Twenty-eleven will be the "year of launchers", says European Space Agency director-general Jean-Jacques Dordain.Europe expects to have three different rockets operating from its French Guiana spaceport in the coming months.
The workhorse Ariane 5 will be joined by the Russian Soyuz vehicle and a new small launcher called Vega.
At his annual Paris press conference to preview the year ahead, Mr Dordain said this represented a major change in the way Esa conducted its space activities.
And he told the BBC everyone might be surprised at how complex an undertaking this would be.
"For 30 years we have exploited one launcher, the best launcher in the world, Ariane - but it was one launcher," he explained.
"From this year, we will exploit three launchers in parallel - Ariane, Soyuz and Vega. It will introduce some constraints because the traffic will be much heavier from [the spaceport], and I'm not so sure we've yet totally understood the constraints which are linked to the exploitation of three launchers instead of one."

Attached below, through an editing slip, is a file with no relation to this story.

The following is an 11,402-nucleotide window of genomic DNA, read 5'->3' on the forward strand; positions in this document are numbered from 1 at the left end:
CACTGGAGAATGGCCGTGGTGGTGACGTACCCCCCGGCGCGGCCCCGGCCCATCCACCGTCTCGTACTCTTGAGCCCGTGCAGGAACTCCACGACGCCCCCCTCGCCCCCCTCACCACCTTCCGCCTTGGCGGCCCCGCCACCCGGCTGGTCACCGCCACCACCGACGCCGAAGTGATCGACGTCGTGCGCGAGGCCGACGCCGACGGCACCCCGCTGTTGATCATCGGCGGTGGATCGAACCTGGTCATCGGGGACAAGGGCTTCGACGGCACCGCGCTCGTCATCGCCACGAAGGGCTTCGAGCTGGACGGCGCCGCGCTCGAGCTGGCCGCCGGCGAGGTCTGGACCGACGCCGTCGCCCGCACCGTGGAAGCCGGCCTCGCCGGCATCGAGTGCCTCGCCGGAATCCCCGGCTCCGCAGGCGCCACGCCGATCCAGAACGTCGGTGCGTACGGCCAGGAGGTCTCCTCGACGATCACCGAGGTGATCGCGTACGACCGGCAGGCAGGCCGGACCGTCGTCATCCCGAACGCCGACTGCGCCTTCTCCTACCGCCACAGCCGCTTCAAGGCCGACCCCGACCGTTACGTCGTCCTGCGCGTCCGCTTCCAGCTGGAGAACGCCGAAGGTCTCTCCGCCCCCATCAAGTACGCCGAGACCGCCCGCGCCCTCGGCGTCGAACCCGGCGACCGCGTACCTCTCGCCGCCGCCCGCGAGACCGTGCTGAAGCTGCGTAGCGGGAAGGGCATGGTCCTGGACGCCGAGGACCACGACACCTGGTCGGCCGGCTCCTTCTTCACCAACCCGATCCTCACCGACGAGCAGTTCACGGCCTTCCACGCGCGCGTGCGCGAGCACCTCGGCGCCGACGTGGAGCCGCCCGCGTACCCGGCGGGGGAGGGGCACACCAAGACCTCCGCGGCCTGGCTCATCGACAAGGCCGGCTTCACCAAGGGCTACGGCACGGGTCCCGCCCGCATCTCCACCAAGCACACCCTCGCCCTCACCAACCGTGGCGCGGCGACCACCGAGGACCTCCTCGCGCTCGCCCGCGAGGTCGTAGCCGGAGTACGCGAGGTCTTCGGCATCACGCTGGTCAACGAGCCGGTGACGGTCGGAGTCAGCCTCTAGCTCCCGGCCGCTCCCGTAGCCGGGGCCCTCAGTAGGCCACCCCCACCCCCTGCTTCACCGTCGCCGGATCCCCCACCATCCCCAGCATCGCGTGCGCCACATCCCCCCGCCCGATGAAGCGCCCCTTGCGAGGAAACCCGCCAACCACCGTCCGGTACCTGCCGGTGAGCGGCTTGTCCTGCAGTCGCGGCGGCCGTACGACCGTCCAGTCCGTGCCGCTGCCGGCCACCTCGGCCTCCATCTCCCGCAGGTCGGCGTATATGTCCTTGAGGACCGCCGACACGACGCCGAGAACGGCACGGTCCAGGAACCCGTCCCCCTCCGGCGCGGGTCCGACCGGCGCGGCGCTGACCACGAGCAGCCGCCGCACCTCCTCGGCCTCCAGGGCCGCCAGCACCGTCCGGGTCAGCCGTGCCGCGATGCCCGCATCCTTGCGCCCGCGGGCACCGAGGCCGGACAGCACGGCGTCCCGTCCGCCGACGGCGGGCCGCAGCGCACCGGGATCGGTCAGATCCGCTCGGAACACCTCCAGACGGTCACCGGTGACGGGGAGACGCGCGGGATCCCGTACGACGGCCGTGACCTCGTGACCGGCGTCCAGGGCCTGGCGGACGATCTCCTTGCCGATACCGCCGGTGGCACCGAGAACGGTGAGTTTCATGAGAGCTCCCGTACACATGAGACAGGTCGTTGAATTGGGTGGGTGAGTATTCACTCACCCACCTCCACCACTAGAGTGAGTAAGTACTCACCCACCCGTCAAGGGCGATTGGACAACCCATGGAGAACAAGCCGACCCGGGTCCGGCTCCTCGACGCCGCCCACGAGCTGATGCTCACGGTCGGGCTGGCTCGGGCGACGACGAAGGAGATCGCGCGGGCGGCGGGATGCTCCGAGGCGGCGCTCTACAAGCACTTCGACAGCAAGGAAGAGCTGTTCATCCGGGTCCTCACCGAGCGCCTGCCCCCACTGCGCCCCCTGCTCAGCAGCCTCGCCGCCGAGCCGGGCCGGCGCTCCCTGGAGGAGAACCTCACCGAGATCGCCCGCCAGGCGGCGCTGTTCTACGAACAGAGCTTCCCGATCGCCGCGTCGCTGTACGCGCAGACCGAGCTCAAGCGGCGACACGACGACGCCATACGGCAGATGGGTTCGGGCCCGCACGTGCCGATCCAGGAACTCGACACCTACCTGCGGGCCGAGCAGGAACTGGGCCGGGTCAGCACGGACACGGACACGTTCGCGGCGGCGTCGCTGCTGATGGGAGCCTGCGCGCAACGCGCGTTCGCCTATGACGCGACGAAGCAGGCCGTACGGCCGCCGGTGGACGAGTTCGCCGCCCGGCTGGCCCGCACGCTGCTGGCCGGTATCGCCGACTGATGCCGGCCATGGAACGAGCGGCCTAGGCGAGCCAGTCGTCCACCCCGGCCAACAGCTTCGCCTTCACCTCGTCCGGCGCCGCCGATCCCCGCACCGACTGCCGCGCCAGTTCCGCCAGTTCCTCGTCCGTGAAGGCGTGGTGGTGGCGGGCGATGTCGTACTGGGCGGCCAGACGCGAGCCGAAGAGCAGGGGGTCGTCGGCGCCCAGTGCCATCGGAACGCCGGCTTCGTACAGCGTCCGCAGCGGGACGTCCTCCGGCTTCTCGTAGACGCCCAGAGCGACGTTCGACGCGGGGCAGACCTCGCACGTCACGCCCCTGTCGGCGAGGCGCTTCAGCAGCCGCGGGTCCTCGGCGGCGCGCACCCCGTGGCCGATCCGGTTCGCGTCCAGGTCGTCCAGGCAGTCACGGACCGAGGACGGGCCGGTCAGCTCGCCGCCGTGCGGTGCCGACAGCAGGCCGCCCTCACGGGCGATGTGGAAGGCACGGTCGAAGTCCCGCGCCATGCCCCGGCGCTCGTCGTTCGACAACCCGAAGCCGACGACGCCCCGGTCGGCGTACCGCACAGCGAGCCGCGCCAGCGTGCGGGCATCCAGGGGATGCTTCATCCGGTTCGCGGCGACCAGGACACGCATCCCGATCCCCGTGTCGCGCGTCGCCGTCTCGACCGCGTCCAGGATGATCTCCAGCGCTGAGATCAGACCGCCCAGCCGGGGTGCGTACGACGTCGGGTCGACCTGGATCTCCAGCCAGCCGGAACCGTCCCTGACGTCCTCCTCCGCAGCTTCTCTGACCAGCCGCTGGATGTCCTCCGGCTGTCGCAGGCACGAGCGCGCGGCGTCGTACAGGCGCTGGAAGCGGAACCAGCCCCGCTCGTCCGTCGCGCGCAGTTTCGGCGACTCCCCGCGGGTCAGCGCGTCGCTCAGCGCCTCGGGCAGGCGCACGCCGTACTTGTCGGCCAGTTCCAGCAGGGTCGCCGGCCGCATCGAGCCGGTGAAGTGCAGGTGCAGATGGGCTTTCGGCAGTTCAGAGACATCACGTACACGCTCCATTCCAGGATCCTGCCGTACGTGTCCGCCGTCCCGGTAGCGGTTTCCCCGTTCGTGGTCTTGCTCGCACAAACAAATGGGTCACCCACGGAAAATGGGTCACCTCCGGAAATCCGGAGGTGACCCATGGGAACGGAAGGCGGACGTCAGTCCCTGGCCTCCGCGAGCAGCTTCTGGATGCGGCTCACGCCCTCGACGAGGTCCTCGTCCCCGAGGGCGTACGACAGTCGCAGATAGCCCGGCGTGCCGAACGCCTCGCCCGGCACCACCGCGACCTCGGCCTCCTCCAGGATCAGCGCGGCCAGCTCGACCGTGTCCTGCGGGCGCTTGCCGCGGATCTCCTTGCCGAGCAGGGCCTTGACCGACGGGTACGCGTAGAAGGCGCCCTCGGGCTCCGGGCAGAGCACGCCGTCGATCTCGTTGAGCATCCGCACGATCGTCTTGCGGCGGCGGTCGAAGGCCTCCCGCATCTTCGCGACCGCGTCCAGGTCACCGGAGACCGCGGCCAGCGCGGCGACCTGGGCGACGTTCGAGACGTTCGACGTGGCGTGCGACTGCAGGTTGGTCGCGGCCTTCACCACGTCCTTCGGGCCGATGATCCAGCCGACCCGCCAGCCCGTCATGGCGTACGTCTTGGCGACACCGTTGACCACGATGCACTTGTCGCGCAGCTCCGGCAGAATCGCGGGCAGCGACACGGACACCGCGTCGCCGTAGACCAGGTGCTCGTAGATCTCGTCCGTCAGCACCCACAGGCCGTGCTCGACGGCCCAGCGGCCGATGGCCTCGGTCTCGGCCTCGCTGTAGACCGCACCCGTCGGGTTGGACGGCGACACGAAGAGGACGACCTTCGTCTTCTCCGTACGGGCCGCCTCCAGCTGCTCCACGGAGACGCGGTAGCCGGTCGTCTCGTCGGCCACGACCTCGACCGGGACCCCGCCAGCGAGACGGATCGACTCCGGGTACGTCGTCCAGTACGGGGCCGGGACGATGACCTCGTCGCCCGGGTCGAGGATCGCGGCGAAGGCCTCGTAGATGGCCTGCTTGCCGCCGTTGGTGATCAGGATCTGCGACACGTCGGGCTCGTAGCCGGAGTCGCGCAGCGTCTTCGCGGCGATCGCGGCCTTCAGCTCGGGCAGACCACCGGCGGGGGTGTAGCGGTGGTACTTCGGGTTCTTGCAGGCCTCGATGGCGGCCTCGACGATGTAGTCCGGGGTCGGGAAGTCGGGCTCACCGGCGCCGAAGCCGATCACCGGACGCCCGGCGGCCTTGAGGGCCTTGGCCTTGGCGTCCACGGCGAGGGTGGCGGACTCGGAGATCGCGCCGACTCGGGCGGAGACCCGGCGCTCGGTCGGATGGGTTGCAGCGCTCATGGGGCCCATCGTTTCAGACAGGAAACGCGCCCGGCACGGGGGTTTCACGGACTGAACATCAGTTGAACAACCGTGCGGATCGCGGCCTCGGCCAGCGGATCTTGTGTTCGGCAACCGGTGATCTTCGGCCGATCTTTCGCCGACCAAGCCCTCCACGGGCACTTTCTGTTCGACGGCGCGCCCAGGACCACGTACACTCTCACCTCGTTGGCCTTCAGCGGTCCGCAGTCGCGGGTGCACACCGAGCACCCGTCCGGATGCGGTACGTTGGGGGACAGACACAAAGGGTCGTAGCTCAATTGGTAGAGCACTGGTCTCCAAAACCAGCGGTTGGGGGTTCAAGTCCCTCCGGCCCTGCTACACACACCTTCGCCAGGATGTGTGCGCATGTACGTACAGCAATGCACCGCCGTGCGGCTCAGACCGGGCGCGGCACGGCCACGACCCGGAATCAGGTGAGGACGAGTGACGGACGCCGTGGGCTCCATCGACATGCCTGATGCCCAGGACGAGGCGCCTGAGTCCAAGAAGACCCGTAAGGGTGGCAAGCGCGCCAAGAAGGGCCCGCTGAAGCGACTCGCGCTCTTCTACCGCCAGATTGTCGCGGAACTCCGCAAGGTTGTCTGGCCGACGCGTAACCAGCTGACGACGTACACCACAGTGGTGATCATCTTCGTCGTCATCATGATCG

A completely new launch facility has been constructed for Soyuz in French Guiana, allowing the Russian-built vehicle to shift some of its operations to the European spaceport from its traditional home of the Baikonur Cosmodrome in Kazakhstan.
The launch complex will have its qualification review in April with the expectation that the first Soyuz lift-off occur sometime between 15 August and 15 September. The rocket will carry into orbit two spacecraft for Europe's Galileo satellite-navigation system.
Both the pad and the rocket system itself will have to get through a review process before being cleared to launch. Only when that process is complete will a maiden flight date be set, but it should be in the second half of the year.